If Riley ever decides to open a meat service, then he'll have to do it somewhere other than Butte.

This is an adaptation of an email I sent to a friend.

I was walking back to work today from school, and in a little dug-out for a doorway next to Bagels on Broadway there was a girl who looked homeless. She was pretty young for a homeless girl, probably around 23 at the most. She had dreads and a knit hat on her head, and the general unkempt look of someone on the street. Anyway, she had this little harp, and some music sheets sitting on the ground. She had made a cardboard sign that said, "need smiles" that was standing up in front of where she was sitting. I wasn't sure if it was a statement or question. I usually feel a mixed set of emotions when I encounter homeless people, from sorrow and pity to annoyance, though God has made me better about the latter. There are all different kinds of people who are homeless. With her though, God really touched my heart. At first I walked by, then I turned around and went back. When I stopped, I asked her if she would like a cup of coffee or something. I was thinking I would give her a couple of bucks to go buy one, but it ended up sounding more like I was asking her to coffee, which I guess was okay, but not what I planned. Right after I asked her, I noticed she had been crying and still had tears in her eyes, which were a pretty sea green color. I asked her if she could use a few dollars, and she said kindly, "that would help." So I pulled out a few dollars that were folded up in my pocket and gave it to her.

I walked away, and across the street, but she was still heavy on my heart and mind. It just really broke my heart to see her there, so I stopped at a picnic table in front of the courthouse, and started to pray for her with tears in my eyes. Then I thought that God wanted me to give me her the lunch I just bought at Sawaddee, but I'm never really sure about those things. So I walked back to her, and got an XA card ready, and stuck my month-old RAOK card in the napkin. When I got to her, she had been crying more. I told her that I was just praying, and that I thought God wanted me to give her my lunch. She said politely that she didn't want it, so I offered it again. She said that was really nice of me, but she was fasting, and also that she was just having a really bad day. I had given her the XA card already, and told her a little about us. I said she should check it out if she was interested, and that we were just over on campus. I wanted to help her so much in some way, but I just didn't know what I could do. So I left after that, and came back up to my office.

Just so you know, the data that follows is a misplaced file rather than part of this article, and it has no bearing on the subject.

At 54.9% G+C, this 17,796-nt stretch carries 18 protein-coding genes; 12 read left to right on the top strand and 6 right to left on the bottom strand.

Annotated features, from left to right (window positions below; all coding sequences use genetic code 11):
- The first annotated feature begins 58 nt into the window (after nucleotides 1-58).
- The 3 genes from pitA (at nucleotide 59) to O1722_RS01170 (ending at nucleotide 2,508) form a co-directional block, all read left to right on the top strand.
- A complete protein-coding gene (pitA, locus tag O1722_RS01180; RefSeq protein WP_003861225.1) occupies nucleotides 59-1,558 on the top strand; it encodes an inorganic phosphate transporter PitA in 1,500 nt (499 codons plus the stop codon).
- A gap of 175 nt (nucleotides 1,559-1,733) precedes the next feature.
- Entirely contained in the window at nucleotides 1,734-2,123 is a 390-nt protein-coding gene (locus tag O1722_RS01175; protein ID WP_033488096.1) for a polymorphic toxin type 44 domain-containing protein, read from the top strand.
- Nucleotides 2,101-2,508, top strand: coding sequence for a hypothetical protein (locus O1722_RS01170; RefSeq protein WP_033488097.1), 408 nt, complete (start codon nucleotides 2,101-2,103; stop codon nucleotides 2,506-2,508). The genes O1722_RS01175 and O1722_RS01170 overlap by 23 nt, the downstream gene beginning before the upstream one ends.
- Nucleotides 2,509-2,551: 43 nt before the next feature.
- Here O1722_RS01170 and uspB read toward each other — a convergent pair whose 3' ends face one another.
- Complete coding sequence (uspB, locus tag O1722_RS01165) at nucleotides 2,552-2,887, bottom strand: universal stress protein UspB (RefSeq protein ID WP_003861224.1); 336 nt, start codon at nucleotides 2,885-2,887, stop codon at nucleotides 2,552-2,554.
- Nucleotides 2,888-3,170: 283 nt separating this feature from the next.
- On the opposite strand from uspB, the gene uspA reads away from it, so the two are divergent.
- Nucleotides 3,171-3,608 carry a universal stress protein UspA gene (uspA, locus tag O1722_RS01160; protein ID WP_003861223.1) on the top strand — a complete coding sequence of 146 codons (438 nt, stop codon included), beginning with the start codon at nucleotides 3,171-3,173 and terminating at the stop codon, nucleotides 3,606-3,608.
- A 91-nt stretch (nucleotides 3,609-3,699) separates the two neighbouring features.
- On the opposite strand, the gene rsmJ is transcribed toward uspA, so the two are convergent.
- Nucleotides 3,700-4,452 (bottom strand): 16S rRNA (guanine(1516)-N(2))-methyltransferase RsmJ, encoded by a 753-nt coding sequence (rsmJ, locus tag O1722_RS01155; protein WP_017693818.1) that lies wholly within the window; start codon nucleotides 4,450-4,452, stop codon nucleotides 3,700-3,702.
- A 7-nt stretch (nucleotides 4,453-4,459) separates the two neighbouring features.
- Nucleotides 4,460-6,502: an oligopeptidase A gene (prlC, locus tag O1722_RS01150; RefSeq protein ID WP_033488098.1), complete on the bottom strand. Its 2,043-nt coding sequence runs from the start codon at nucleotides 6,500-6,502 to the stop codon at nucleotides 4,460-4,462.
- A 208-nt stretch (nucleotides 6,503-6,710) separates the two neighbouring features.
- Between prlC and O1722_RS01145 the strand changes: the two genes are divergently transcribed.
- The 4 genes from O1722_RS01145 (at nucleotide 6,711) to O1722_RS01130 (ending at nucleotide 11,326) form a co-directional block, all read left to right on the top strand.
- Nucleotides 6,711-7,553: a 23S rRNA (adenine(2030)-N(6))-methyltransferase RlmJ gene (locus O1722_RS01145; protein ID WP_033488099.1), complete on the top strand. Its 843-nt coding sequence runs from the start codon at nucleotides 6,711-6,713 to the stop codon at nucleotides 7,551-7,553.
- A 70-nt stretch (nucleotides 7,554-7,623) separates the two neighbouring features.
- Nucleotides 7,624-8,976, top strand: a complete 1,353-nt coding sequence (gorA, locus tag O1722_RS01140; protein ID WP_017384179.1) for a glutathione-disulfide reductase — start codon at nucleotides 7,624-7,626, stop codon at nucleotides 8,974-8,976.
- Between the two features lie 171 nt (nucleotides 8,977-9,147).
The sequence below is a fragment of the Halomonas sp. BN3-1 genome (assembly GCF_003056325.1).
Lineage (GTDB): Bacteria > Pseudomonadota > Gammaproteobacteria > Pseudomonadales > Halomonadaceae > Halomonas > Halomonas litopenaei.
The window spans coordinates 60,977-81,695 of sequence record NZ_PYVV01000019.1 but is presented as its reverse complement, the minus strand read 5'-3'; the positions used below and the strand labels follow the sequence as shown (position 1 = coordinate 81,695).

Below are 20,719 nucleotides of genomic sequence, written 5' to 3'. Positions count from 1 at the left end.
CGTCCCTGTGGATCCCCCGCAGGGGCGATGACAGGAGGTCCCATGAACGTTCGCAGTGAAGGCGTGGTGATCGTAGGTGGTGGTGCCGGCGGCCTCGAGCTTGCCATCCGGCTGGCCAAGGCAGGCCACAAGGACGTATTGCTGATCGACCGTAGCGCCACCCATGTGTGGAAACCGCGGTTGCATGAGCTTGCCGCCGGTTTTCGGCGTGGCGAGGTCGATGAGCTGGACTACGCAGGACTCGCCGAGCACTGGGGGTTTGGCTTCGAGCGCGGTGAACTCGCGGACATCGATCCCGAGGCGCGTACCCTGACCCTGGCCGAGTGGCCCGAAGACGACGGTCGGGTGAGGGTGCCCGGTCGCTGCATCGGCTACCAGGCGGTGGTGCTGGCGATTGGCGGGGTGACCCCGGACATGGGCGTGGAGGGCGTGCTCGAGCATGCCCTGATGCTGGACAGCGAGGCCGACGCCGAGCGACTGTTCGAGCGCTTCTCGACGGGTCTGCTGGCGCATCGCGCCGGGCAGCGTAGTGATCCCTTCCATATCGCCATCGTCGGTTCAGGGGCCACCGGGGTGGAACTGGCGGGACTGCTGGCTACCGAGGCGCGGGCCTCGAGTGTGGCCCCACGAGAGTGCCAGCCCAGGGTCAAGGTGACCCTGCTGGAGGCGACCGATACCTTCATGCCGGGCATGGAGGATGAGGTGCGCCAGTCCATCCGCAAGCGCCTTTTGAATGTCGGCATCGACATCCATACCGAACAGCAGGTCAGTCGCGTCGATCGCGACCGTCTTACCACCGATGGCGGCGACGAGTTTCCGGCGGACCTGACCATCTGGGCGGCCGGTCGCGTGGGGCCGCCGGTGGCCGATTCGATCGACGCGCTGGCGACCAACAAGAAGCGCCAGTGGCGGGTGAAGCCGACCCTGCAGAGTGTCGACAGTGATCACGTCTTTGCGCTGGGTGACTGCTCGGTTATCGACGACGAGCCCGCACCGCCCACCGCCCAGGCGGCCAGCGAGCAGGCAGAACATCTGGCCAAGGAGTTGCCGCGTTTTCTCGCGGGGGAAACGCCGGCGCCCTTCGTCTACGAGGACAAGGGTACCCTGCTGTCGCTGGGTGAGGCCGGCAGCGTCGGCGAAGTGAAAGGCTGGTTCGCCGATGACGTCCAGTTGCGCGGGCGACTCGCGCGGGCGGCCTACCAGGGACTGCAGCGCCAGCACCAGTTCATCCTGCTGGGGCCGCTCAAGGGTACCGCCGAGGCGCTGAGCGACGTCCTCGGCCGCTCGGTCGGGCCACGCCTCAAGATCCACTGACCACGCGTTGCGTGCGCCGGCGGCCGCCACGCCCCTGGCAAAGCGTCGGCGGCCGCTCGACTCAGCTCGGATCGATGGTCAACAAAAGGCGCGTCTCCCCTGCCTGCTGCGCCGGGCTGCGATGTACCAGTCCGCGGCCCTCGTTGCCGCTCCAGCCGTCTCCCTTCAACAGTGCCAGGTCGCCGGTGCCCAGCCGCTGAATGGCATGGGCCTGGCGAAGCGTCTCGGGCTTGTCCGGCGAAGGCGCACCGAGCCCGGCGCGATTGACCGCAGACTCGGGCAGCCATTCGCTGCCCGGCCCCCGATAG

I chatted with Shannon a little about it. I just couldn't stop thinking about her crying on street. After I finished chatting, I had an idea, but I wasn't sure about it. Maybe a flower would cheer her up a bit. I left the courthouse, and noticed she was still in the little nook, so I ran down to Safeway and bought a peach colored rose. I got a little card there too, and just wrote on it, "I really hope your day gets better." I had been thinking that if she was still there when I got back that I would call my friend Jess and tell her there was someone who could use a girl to talk to. I just didn't feel like she would really want to talk deeply with some strange guy, so I hadn't asked her much. Then I ran back to where she had been sitting, but she was gone now. So I thought maybe it wasn't meant for me to give her the flower, but I went into Bagels on Broadway and used a pen to write on the envelope, "to the girl with the harp." I set it and the flower in the little nook where she had been sitting, and prayed that it would make it to her somehow.

I got back to the office and prayed that I had mistakenly given her the fold of money with the five in it rather than the three ones. I looked in my pocket and I had.

I still can't stop thinking about her sitting there softly crying, please pray for her.

Heb 13.2